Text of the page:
1. A method of tracking medical devices, tools, and supplies in a medical environment, the method comprising:
registering a plurality of radio frequency identification (RFID) tags with a plurality of medical tools, wherein each medical tool is associated with a RFID tag having a unique identifier and a graphical image representation;
generating an item list comprising a set of medical tools;
wirelessly sensing at least one of the RFID tags associated with an assembled set of medical tools, assembled in preparation of a medical procedure based upon the generated item list;
deciding, if the at least one of the RFID tags associated with the assembled medical tools is sensed, that the medical device or tool is present in the assembled set of the medical tools;
generating a checked-in list of medical tools based upon the deciding;
accounting, in response to a request by a user, medical tools assembled for check-out by wirelessly sensing at least one of the RFID tags associated with the medical tools assembled for check-out; and
displaying a list of medical tools associated with the checked-in list and not included in the accounting, wherein each displayed medical tool is graphically represented.
2. The method of claim 1, further comprising:
displaying medical tools of the item list not wirelessly sensed based upon the deciding.
3. The method of claim 1, further comprising:
amending the checked-in list of medical tools during a medical procedure.
4. The method of claim 1, further comprising:
storing a plurality of profiles, wherein each profile is associated with a medical procedure and each profile is associated with a predefined set of medical tools; and
generating the item list based upon a selected profile.
5. The method of claim 1, wherein the wirelessly sensing is executed by a mobile device comprising an RFID reader configured to scan RFID tags.
6. The method of claim 1, wherein the each medical tool is associated with a RFID tag having a unique identifier further comprises adhering the RFID tag having a unique identifier to each medical tool.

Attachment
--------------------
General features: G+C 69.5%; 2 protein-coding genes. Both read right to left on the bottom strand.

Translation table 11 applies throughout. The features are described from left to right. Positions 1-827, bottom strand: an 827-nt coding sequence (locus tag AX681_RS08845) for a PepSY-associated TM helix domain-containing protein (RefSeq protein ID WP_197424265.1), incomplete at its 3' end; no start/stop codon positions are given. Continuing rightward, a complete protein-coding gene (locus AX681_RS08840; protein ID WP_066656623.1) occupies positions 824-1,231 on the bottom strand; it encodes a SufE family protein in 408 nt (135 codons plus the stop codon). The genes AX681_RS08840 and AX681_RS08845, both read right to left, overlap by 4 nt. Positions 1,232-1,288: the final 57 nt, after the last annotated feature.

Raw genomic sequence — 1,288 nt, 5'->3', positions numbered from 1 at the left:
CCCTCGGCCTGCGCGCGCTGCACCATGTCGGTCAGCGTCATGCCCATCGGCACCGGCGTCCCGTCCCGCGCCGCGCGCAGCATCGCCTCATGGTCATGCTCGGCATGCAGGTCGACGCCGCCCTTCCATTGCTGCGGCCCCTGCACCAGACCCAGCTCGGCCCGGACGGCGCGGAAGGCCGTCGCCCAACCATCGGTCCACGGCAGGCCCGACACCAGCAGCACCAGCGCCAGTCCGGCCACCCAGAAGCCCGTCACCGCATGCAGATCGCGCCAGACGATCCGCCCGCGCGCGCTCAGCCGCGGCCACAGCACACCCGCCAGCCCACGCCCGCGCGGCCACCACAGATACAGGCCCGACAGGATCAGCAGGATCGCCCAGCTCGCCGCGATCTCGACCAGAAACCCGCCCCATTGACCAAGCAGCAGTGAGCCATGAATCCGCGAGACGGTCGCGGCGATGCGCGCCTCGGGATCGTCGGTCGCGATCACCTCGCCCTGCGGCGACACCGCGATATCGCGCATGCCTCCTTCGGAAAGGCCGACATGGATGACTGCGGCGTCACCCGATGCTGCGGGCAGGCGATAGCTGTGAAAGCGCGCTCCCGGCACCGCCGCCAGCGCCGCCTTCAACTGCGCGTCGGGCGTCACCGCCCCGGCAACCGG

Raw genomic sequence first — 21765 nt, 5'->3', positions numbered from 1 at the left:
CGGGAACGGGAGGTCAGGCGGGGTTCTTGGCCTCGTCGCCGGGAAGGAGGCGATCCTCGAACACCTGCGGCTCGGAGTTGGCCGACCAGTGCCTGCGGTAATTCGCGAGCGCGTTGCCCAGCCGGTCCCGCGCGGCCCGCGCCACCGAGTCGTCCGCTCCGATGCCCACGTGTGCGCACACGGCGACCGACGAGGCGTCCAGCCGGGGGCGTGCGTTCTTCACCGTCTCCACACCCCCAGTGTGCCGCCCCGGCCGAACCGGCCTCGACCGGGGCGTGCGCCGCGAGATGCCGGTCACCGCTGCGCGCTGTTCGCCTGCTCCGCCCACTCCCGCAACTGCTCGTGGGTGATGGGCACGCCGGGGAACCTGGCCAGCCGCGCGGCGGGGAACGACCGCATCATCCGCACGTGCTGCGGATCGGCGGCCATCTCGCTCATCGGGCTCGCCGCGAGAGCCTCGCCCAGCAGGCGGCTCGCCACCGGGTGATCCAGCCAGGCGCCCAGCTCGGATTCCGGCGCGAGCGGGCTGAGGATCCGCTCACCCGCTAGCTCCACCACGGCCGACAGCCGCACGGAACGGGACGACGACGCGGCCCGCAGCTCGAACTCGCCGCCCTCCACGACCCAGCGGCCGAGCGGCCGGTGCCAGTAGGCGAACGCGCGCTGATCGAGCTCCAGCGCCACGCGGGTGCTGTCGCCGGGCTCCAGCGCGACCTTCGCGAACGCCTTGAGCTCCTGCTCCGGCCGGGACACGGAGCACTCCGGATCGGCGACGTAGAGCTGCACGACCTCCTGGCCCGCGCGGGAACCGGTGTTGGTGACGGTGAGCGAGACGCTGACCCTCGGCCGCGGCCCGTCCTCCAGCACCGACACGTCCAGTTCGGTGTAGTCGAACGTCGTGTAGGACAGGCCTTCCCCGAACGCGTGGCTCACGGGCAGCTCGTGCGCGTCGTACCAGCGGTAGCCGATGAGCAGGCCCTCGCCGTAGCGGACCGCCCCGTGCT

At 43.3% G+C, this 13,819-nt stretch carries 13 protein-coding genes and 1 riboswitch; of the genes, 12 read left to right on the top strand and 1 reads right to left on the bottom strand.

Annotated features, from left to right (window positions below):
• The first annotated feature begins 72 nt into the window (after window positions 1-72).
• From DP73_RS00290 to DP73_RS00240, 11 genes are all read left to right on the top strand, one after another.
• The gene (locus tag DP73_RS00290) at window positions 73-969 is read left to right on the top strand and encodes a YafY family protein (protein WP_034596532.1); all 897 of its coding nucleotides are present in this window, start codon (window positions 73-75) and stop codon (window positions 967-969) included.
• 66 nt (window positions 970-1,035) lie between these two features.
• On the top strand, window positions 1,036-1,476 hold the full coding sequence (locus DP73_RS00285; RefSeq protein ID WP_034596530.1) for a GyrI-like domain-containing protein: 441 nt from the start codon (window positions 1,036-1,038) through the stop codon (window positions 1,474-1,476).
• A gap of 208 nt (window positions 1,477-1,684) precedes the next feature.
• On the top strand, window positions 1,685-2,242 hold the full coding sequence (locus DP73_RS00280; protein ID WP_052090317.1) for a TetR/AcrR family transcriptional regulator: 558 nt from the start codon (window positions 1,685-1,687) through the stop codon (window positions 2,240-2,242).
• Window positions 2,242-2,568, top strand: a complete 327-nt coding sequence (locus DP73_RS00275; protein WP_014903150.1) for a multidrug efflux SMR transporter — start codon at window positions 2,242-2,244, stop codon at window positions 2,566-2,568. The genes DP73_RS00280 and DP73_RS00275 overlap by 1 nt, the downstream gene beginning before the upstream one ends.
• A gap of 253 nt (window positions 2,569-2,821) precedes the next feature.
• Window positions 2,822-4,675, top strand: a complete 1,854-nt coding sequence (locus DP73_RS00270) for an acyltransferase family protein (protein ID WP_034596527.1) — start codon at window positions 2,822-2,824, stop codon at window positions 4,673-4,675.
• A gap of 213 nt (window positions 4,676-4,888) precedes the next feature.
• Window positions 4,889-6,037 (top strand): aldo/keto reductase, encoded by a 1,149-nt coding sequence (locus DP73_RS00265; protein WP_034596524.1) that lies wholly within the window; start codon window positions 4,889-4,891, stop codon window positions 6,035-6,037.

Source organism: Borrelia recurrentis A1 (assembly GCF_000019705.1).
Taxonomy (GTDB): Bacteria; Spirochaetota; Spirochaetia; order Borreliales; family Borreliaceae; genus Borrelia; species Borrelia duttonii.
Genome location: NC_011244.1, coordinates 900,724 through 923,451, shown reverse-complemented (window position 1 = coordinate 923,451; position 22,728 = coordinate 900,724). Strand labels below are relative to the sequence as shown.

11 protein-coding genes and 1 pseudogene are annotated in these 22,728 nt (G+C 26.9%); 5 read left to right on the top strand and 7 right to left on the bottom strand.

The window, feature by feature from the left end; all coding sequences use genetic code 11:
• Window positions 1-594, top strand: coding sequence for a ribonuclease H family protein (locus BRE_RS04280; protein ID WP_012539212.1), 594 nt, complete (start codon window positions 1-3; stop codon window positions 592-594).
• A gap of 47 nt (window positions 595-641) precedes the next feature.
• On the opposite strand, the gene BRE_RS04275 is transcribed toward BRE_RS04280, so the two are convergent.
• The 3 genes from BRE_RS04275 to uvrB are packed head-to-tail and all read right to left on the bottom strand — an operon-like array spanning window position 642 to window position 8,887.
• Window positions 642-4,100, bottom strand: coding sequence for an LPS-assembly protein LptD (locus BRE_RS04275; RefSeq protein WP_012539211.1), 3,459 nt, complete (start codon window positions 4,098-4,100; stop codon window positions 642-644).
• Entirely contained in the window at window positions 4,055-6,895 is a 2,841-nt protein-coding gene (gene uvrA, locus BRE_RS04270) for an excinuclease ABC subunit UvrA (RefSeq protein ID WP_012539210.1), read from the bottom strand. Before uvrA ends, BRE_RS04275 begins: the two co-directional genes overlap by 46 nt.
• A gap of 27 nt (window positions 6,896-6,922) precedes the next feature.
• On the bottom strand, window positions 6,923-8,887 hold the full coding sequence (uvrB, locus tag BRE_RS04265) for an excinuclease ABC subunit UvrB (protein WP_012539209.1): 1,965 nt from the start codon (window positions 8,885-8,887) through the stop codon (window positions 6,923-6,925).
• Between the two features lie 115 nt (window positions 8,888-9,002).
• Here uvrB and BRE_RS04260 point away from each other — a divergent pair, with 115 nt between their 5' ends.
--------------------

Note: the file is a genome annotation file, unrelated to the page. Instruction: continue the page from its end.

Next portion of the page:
7. The method of claim 1, further comprising:
associating the generated item list with a unique identification;
registering a plurality of user-operators;
logging a user-operator upon verification of the user-operator credentials;
associating the wirelessly sensing with a logged user-operator; and
generating a report based upon the unique identification, the report including information based upon the wirelessly sensing and the logged user-operator.
8. The method of claim 7, further comprising:
generating a report, in response by a request from a user-operator, the report comprising information of each medical tool associated with a selected unique identification; and
associating each medical tool associated with the selected unique identification with time-stamps corresponding to the wireless sensing and a user-operator performing the wireless sensing.
9. The method of claim 7, further comprising:
selectively generating a report comprising information associated with a quantity of item sets assembled, the item sets associated with a user-operator performing the assembly;
selectively generating a report comprising information associated with a quantity of item sets used; and
selectively generating a report comprising information associated with a quantity of item sets used by a selected user-operator.
10. A computer program product comprising a computer readable storage medium storing computer usable program code for performing medical device and tool tracking, the computer program product comprising:
computer usable program code for registering a plurality of radio frequency identification (RFID) tags with a plurality of medical tools, wherein each medical tool is associated with a RFID tag having a unique identifier;
computer usable program code for generating an item list comprising a set of medical tools;
computer usable program code for wirelessly sensing at least one of the RFID tags associated with an assembled set of medical tools, assembled in preparation of a medical procedure based upon the generated item list;
computer usable program code for deciding, if the at least one of the RFID tags associated with the assembled medical tools is sensed, that the medical device or tool is present in the assembled set of the medical tools;